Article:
In the last few years, the popularity of electronic music has gone from trend to tidal wave. Stars like Tiësto, Skrillex and David Guetta are filling arenas, and according to multiple media reports, cashing checks totaling tens of millions each year.
Derek Vincent Smith — better known by his stage name, Pretty Lights — has been riding the electronic wave right along with such stars. The Denver-based musician's current Analog Future tour focuses on arenas, auditoriums and large clubs.
In fact, it's reached the point where Smith suspects it won't be long before the electronic music wave crashes and a lot of big-name deejays and producers will be left high and dry.
"I'll tell you, I've seen it several times in the last 10 years with genres that come along and explode," says Smith. "They're so popular, and everyone's doing it, and everyone's making money off of it and being successful. And then all of a sudden — it almost happens overnight — no one's selling tickets anymore. The show and the massive lights and video productions, I don't think it's going to be enough for the audience very much longer. So I wanted to step ahead and do as much as I could."
To that end, Smith's current tour features a full band joining him onstage. It's a meeting of musician and machine that's rare in electronic dance music, with Smith alternating between playing bass and manipulating both the live instruments and pre-recorded tracks to shape what audiences hear.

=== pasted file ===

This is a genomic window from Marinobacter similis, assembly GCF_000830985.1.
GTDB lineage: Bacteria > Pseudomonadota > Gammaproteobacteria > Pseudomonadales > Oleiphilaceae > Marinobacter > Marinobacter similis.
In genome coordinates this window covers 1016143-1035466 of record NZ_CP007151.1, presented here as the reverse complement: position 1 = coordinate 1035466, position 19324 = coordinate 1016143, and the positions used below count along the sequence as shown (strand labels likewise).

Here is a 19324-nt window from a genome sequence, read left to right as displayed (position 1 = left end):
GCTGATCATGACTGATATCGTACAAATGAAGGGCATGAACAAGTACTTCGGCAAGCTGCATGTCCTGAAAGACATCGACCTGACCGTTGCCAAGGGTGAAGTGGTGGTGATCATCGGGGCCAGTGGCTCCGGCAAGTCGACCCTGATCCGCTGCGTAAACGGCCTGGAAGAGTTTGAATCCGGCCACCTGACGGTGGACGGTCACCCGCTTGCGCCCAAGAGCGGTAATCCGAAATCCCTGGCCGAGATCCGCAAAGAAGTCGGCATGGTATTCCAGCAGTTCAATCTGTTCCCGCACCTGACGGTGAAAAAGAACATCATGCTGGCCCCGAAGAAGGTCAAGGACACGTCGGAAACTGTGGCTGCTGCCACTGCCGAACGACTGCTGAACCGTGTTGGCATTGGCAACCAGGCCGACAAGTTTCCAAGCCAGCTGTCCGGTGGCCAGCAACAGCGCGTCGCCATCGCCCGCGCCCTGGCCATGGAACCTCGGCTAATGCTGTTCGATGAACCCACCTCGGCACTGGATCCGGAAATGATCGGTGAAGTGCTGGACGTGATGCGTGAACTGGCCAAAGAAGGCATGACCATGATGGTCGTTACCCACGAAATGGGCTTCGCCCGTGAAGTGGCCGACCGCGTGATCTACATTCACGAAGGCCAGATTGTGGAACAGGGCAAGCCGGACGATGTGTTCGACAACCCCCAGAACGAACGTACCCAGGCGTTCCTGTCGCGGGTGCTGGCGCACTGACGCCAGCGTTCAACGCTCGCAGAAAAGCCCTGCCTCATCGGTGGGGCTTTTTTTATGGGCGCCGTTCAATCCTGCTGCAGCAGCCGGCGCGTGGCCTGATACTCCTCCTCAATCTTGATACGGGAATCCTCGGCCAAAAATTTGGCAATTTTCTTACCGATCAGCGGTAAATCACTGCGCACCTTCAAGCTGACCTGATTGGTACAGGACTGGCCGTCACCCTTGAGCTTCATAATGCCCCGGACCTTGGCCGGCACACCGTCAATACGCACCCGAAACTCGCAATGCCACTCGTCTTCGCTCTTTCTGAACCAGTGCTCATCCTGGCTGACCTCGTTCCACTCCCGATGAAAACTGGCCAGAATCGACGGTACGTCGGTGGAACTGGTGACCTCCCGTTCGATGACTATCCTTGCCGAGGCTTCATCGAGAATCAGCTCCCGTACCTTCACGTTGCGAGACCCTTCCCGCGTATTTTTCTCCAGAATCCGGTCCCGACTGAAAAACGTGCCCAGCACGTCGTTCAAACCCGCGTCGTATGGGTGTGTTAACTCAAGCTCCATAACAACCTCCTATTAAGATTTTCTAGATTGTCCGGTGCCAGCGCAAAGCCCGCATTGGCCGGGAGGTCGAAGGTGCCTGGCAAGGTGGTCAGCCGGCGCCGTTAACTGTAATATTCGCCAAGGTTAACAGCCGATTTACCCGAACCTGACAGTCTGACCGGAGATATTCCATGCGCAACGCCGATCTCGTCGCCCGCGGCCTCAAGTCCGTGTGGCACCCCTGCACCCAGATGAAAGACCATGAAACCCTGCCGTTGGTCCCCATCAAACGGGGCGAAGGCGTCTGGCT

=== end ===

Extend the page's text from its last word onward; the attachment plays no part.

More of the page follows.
"I run sequencers, I arrange tracks, I conduct the musicians, I play bass," says Smith. "That's really why I'm so excited, because it's like there's so much to do onstage, so much to concentrate on."
The live approach is an extension of Smith's strategy for Pretty Lights' latest studio album, A Color Map of The Sun, which was nearly three years in the making, with more than 40 vocalists and instrumentalists taking part. In many cases, the songs emerged out of live-in-the-studio improvisation.
"It was extremely stressful because I didn't know what the fuck I was doing," admits the artist. "While we were working on one track, I was trying to think about what we would do next."
After pressing the music onto vinyl, Smith would then use computers, analog synthesizers and other studio equipment to reshape the raw material into finished songs. The end result is heavily processed music that doesn't lose sight of its more human elements.
A Color Map of the Sun also sounds less frenetic and more melodic than most current electronic dance music. But the strong beats remain, as does the integration of hip-hop, vintage soul, blues and funk elements found on Smith's three previous studio albums and three EPs.
Likewise, despite all the changes in his live show, Smith says he isn't severing ties with his past.
"I don't want to totally change my whole show where people are like 'Whoa, this is nothing like it was,'" says Smith. "I have to maintain some of it, and then bring in the new ideas at the proper pace."